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Nat Mater. 2008 Aug;7(8):665-71. doi: 10.1038/nmat2230. Epub 2008 Jul 20.

Lithium deintercalation in LiFePO4 nanoparticles via a domino-cascade model.

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ICMCB-CNRS, site ENSCPB, Université Bordeaux, 87, Av. Dr A. Schweitzer, 33608 Pessac cedex, France.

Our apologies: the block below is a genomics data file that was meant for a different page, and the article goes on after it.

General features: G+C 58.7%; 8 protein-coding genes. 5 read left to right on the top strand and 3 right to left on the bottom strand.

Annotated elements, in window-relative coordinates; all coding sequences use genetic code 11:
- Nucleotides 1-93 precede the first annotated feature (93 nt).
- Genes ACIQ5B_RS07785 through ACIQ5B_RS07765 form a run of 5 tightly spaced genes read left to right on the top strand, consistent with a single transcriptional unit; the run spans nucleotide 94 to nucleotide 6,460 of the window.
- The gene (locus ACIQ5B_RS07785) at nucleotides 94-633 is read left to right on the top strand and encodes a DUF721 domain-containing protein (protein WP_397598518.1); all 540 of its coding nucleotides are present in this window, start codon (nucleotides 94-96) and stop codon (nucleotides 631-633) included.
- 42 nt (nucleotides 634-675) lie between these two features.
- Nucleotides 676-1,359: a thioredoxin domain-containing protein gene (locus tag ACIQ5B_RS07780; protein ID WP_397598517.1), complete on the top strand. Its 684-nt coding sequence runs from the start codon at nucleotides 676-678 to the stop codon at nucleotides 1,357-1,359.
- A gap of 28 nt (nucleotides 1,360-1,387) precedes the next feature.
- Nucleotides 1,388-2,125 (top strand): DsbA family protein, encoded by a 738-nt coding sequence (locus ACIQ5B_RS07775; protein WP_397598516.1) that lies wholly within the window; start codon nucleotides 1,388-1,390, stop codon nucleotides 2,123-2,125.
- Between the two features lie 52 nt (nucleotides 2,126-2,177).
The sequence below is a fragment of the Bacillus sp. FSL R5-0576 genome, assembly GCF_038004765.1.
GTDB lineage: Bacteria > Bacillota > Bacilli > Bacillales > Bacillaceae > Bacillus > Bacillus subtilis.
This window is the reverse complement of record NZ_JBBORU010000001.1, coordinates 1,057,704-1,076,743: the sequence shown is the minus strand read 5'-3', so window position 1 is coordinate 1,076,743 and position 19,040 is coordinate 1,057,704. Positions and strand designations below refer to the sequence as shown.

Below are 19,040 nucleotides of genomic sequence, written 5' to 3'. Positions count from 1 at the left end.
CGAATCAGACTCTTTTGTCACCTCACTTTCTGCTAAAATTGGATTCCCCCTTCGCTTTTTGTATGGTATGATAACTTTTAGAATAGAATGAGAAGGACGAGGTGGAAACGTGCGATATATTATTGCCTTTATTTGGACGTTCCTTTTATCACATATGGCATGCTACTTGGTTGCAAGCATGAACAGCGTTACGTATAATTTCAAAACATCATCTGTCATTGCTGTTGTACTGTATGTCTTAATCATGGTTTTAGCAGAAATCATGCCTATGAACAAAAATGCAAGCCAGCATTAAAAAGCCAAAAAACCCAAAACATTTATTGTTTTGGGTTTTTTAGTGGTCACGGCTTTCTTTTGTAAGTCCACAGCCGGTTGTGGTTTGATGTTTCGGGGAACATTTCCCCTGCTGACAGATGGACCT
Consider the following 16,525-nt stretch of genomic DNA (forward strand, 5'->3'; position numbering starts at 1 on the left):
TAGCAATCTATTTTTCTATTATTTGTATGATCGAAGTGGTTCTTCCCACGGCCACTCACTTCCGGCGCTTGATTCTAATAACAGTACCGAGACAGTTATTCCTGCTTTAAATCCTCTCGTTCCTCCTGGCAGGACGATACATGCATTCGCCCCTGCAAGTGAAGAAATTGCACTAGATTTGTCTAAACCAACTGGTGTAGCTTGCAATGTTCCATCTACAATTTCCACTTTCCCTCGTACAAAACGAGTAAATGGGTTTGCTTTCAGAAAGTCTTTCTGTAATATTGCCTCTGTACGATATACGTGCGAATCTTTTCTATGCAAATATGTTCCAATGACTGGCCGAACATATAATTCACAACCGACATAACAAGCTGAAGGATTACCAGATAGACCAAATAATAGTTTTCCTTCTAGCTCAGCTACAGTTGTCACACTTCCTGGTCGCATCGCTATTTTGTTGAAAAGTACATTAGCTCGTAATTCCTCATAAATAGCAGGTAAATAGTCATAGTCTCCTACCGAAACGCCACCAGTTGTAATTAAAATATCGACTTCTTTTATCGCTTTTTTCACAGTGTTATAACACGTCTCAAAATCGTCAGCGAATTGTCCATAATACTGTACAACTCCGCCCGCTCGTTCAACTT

Lithium iron phosphate is one of the most promising positive-electrode materials for the next generation of lithium-ion batteries that will be used in electric and plug-in hybrid vehicles. Lithium deintercalation (intercalation) proceeds through a two-phase reaction between compositions very close to LiFePO(4) and FePO(4). As both endmember phases are very poor ionic and electronic conductors, it is difficult to understand the intercalation mechanism at the microscopic scale. Here, we report a characterization of electrochemically deintercalated nanomaterials by X-ray diffraction and electron microscopy that shows the coexistence of fully intercalated and fully deintercalated individual particles. This result indicates that the growth reaction is considerably faster than its nucleation. The reaction mechanism is described by a 'domino-cascade model' and is explained by the existence of structural constraints occurring just at the reaction interface: the minimization of the elastic energy enhances the deintercalation (intercalation) process that occurs as a wave moving through the entire crystal. This model opens new perspectives in the search for new electrode materials even with poor ionic and electronic conductivities.


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